morning of the 10th. He cared for the wounded and was assisting in an
attempt to establish a defensive perimeter when the decision was made to
evacuate the camp. As survivors were leaving, Perry was seen by Sgt. Cordell
J. Matheney, Jr., standing 20 feet away, as Australian Army Capt. John White
formed the withdrawal column at the outer perimeter wire on the eastern Ngok
Tavak hillside. It was believed that Perry was going to join the end of the
All the weapons, equipment and munitions that could not be carried were
hastily piled into the command bunker and set afire. The helicopter that had
been grounded by a ruptured fuel line was destroyed with a LAW. Sgt.
Miller's body was abandoned.
After survivors had gone about 1 kilometer, it was discovered that Perry was
missing. Efforts were conducted to locate both Perry and Miller, including a
search by a group from Battery D. They were searching along the perimeter
when they were hit by enemy grenades and arms fire. Neither the men on the
team nor Perry was ever found. Included in this team were PFC Thomas
Blackman; LCpl. Joseph Cook; PFC Paul Czerwonka; LCpl. Thomas Fritsch; PFC
Barry Hempel; LCpl. Raymond Heyne; Cpl. Gerald King; PFC Robert Lopez; PFC
William McGonigle; LCpl. Donald Mitchell; and LCpl. James Sargent. The
remaining survivors evaded through dense jungle to a helicopter pickup point
midway to Kham Duc. Their extraction was completed shortly before 1900 hours
on the evening of May 10.
In concert with the Ngok Tavak assault, the Kham Duc was blasted by a heavy
mortar and recoilless rifle attack at 0245 hours that same morning. Periodic
mortar barrages ripped into Kham Duc throughout the rest of the day, while
the Americal Division airmobiled a reinforced battalion of the 196th
Infantry Brigade into the compound. A Special Forces command party also
landed, but the situation deteriorated too rapidly for their presence to
have positive effect.
The mortar attack on fog-shrouded Kham Duc resumed on the morning of May 11.
The bombardment caused heavy losses among the frightened CIDG soldiers, who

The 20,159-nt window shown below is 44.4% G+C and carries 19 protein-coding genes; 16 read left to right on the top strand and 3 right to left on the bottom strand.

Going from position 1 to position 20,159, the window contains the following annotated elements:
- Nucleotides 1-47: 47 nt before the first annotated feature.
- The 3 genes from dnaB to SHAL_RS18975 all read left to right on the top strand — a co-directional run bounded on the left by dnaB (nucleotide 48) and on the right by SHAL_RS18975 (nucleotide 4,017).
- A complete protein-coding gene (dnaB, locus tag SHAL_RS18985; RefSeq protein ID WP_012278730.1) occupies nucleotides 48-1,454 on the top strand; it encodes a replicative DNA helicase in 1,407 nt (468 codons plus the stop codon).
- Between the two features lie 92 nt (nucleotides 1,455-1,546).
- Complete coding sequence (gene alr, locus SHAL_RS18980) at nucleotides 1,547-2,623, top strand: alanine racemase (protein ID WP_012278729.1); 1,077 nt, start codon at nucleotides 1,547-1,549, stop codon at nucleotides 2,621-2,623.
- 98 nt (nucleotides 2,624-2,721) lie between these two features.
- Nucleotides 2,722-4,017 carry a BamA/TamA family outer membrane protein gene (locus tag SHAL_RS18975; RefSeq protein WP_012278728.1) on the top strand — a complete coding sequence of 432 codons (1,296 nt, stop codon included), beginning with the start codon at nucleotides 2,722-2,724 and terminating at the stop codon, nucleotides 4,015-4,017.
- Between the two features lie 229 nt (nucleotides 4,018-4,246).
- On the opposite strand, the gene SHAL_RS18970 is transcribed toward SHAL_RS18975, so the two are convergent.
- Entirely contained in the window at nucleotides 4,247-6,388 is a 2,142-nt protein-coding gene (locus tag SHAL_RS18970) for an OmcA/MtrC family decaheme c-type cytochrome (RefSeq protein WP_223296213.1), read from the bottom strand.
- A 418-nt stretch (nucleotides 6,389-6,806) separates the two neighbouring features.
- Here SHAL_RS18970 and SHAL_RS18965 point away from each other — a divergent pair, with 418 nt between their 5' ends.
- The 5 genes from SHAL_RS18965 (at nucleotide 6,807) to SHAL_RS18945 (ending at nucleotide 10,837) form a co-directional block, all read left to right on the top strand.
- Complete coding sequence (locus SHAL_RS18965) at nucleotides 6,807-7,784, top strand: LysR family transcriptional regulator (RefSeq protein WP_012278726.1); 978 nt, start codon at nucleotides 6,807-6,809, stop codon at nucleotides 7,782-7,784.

fled from their trenches across open ground, seeking shelter in the bunkers.
The LLDB commander remained hidden. CIDG soldiers refused orders to check
the rear of the camp for possible North Vietnamese intruders. That evening
the 11th and 12th Mobile Strike Force companies were airlifted to Da Nang,
and half of the 137th CIDG Company from Camp Ha Thanh was airlanded in
The 1st VC Regiment, 2nd NVA Division, began closing the ring around Kham
Duc during the early morning darkness of 12 May. At about 0415 to 0430
hours, the camp and outlying positions came under heavy enemy attack.
Outpost #7 was assaulted and fell within a few minutes. Outposts #5, #1 and
#3 had been reinforced by Americal troops but were in North Vietnamese hands
by 0930 hours.
OP1 was manned by PFC Harry Coen, PFC Andrew Craven, Sgt. Joseph Simpson,
and SP4 Julius Long from Company E, 2nd of the 1st Infantry. At about 0415
hours, when OP1 came under heavy enemy attack, PFC Coen and SP4 Long were
seen trying to man a 106 millimeter recoilless rifle. Survivors reported
that in the initial enemy fire, they were knocked off their bunker. Both men
again tried to man the gun, but were knocked down again by RPG fire.
PFC Craven, along with two other men, departed the OP at 0830 hours on May
12. They moved out 50 yards and could hear the enemy in their last position.
At about 1100 hours, as they were withdrawing to the battalion perimeter,
they encountered an enemy position. PFC Craven was the pointman and opened
fire. The enemy returned fire, and PFC Craven was seen to fall, with
multiple chest wounds. The other two men were unable to recover him, and
hastily departed the area. PFC Craven was last seen lying on his back,
wounded, near the camp.
OP2 was being manned by 1Lt. Frederick Ransbottom, SP4 Maurice Moore, PFC
Roy Williams, PFC Danny Widner, PFC William Skivington, PFC Imlay Widdison,
and SP5 John Stuller, from the 2nd of the 3rd Infantry when it came under
attack. Informal questioning of survivors of this position indicated that
PFC Widdison and SP5 Stuller may have been killed in action. However, the
questioning was not sufficiently thorough to produce enough evidence to
confirm their deaths.
The only information available concerning 1Lt. Ransbottom, SP4 Moore, PFC
Lloyd and PFC Skivington that Lt. Ransbottom allegedly radioed PFC Widner
and PFC Williams, who were in the third bunker, and told them that he was
shooting at the enemy as they entered his bunker.
SP4 Juan Jimenez, a rifleman assigned to Company A, 2nd of the 1st Infantry,
was occupying a defensive position when he was severely wounded in the back
by enemy mortar fire. SP4 Jimenez was declared dead by the Battalion Surgeon
in the early morning hours of May 12. He was then carried to the helipad for
evacuation. However, due to the situation, space was available in the
helicopter for only the wounded, and SP4 Jimenez'remains were left behind.
At noon a massive NVA attack was launched against the main compound. The
charge was stopped by planes hurling napalm, cluster bomb units and 750
pound bombs into the final wire barriers. The decision was made by the